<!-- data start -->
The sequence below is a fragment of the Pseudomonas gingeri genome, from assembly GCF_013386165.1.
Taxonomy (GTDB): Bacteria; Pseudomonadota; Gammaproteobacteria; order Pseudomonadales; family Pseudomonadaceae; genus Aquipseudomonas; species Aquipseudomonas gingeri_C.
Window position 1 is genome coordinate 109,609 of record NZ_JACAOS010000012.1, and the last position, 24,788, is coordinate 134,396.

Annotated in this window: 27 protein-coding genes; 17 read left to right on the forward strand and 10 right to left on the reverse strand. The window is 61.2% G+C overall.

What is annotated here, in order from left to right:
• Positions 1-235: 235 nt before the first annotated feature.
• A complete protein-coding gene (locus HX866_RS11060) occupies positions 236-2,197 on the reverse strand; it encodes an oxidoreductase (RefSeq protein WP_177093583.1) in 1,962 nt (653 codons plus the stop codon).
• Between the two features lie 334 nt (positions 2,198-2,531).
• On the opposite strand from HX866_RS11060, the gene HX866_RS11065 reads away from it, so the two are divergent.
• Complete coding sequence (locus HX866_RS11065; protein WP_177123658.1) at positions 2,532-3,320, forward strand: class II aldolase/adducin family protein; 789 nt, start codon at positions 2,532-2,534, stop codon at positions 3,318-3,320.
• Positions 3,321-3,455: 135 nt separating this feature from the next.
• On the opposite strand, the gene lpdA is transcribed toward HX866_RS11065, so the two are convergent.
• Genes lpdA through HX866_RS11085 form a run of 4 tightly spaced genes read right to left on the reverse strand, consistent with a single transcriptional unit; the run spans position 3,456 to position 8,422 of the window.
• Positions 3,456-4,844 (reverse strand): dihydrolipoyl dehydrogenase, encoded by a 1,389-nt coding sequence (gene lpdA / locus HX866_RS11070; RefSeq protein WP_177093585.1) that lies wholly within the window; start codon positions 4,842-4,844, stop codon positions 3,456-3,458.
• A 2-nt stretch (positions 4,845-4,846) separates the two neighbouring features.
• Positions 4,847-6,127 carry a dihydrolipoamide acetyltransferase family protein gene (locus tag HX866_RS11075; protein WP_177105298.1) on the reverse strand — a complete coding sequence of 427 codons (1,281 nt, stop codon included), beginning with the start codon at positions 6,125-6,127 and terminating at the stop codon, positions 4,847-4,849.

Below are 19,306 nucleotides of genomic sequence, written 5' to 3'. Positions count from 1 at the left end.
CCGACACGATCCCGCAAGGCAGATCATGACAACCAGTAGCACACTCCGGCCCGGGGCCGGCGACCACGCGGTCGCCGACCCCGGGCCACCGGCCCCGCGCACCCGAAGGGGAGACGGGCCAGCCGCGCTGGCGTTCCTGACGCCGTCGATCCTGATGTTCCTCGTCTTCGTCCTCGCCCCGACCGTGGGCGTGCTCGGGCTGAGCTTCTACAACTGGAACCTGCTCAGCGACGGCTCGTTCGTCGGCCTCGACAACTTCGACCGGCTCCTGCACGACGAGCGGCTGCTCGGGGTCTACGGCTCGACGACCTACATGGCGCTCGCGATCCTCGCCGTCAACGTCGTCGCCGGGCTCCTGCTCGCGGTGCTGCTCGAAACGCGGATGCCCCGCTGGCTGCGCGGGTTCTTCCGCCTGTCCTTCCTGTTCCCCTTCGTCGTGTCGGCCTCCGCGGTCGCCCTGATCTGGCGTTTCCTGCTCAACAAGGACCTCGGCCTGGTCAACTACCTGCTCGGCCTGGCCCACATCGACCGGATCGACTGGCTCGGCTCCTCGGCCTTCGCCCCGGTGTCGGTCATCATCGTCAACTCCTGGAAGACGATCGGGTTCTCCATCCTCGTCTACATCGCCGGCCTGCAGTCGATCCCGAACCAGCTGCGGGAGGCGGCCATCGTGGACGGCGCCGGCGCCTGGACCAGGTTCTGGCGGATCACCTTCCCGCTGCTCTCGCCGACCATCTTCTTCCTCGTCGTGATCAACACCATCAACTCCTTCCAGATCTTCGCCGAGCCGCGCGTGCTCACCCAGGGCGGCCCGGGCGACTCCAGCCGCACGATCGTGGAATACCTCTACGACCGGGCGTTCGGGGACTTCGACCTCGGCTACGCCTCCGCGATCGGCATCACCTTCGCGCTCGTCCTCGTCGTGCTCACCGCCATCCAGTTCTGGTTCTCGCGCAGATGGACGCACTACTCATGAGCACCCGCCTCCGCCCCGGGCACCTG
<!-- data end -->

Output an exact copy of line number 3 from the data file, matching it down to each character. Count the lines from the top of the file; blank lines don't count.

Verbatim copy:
Window position 1 is genome coordinate 109,609 of record NZ_JACAOS010000012.1, and the last position, 24,788, is coordinate 134,396.